University of Wisconsin–Madison

Student FAQs

  • Admissions/About CAE

    Q: How did I get admitted through CAE to UW-Madison?

    A: Students are referred and admitted to many different schools and colleges within UW-Madison and in many different ways. Students who are admitted through CAE and the College Letters and Science are referred to the College from the Office of Admissions. The College of Letters and Science and CAE completes a holistic review of referred applicants and admits a cohort of students each year.

    Q: How can I learn more about SCE?

    A: The Summer Collegiate Experience (SCE) is a credit-earning summer-bridge program for students entering the University. More information on SCE can be found here.

    Q: If I’m admitted to the College of Letters and Science, can I still switch to a different school or college?

    A: CAE recognizes the importance of students’ major and career endeavors, and as such, supports students’ pursuit of majors outside of the College of Letters and Science. The CAE advisors and staff have strong working relationships with advisors from other schools and colleges and can assist students with the process of transferring and applying to academic programs outside of L&S.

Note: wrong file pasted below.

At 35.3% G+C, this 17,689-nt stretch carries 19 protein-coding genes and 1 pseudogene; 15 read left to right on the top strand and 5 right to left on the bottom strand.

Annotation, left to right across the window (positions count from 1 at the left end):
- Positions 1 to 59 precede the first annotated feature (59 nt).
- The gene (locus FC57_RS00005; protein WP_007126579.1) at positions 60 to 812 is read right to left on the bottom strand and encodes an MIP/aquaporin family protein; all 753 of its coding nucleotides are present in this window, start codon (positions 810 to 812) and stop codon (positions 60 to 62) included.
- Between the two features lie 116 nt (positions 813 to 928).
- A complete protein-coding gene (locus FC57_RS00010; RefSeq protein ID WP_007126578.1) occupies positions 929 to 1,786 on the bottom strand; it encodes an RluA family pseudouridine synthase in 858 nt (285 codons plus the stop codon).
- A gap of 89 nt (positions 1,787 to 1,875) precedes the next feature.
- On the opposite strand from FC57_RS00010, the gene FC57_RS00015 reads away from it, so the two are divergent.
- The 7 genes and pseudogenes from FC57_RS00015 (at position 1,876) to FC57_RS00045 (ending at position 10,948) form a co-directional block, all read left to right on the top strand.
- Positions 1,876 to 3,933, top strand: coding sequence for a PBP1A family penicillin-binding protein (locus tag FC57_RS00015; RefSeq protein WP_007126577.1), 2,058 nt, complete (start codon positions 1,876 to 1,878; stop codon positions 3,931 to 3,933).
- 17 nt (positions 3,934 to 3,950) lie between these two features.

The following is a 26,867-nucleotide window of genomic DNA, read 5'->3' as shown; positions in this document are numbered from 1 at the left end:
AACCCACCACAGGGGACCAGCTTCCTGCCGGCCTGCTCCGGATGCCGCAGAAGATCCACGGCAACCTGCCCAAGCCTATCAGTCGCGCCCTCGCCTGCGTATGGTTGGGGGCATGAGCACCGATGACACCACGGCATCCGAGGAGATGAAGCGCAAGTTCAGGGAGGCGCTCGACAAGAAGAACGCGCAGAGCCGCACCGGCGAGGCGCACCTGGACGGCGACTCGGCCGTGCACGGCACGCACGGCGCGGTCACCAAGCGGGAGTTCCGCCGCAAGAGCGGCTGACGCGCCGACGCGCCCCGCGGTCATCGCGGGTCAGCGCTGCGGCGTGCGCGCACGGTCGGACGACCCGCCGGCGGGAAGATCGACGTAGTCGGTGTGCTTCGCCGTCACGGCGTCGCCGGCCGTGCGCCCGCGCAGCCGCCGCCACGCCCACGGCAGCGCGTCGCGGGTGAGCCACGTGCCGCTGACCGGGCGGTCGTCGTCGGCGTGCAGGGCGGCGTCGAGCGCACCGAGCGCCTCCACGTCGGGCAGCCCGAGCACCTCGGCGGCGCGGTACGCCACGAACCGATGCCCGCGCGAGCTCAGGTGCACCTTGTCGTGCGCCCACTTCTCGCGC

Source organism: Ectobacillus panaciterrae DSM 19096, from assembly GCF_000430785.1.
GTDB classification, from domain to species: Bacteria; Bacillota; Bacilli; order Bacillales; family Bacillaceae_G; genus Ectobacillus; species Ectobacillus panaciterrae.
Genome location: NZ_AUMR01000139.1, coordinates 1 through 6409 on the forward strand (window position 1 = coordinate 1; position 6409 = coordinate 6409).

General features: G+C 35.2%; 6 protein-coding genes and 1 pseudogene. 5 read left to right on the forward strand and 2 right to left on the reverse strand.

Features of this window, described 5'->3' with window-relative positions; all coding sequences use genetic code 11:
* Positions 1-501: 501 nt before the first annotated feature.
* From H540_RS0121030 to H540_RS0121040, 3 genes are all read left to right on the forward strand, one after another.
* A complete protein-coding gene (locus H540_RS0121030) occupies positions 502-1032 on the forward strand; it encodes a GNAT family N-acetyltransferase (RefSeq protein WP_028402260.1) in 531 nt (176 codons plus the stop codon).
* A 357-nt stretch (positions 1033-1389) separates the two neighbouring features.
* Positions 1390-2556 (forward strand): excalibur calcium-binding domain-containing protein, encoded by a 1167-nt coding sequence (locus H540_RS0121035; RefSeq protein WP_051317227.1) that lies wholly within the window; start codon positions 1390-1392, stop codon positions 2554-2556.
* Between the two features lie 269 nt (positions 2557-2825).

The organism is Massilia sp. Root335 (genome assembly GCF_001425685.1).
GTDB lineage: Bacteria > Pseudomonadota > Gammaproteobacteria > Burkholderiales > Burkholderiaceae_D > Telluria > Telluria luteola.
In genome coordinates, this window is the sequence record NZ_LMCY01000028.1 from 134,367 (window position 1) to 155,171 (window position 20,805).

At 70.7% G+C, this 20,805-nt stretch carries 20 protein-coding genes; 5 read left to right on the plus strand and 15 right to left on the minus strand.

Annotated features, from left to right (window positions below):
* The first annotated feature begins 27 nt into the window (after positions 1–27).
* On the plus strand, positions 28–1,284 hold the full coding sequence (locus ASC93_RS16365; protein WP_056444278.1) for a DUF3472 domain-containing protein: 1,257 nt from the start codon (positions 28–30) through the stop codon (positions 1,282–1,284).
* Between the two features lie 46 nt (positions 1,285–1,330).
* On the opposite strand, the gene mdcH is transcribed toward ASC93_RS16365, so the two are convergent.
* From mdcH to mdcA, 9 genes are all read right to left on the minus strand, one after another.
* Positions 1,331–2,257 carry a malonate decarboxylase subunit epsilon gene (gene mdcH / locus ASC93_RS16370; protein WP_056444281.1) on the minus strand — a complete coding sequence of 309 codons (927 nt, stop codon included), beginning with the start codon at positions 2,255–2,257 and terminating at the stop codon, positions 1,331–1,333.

Q: Can transfer students join CAE?

    A: Transfer Students are encouraged to take advantage of the many support systems offered through CAE. Please fill out an on-campus application, if interested in joining CAE.

    Q: Can I join CAE if I wasn’t admitted to the program as an incoming first-year student?

    Yes, there are many ways you can get involved with CAE if you weren’t admitted to the program as an incoming first-year student. For instance, you could request additional learning support in the form of an Academic Mentor, apply to receive the Lawton Undergraduate Retention Grant Program, or apply to an internship through the CAE Career Ready Internship Program– just to name a few. For a full list of ways to get involved, please explore our website and reach out to the individuals listed as contacts for each area of CAE.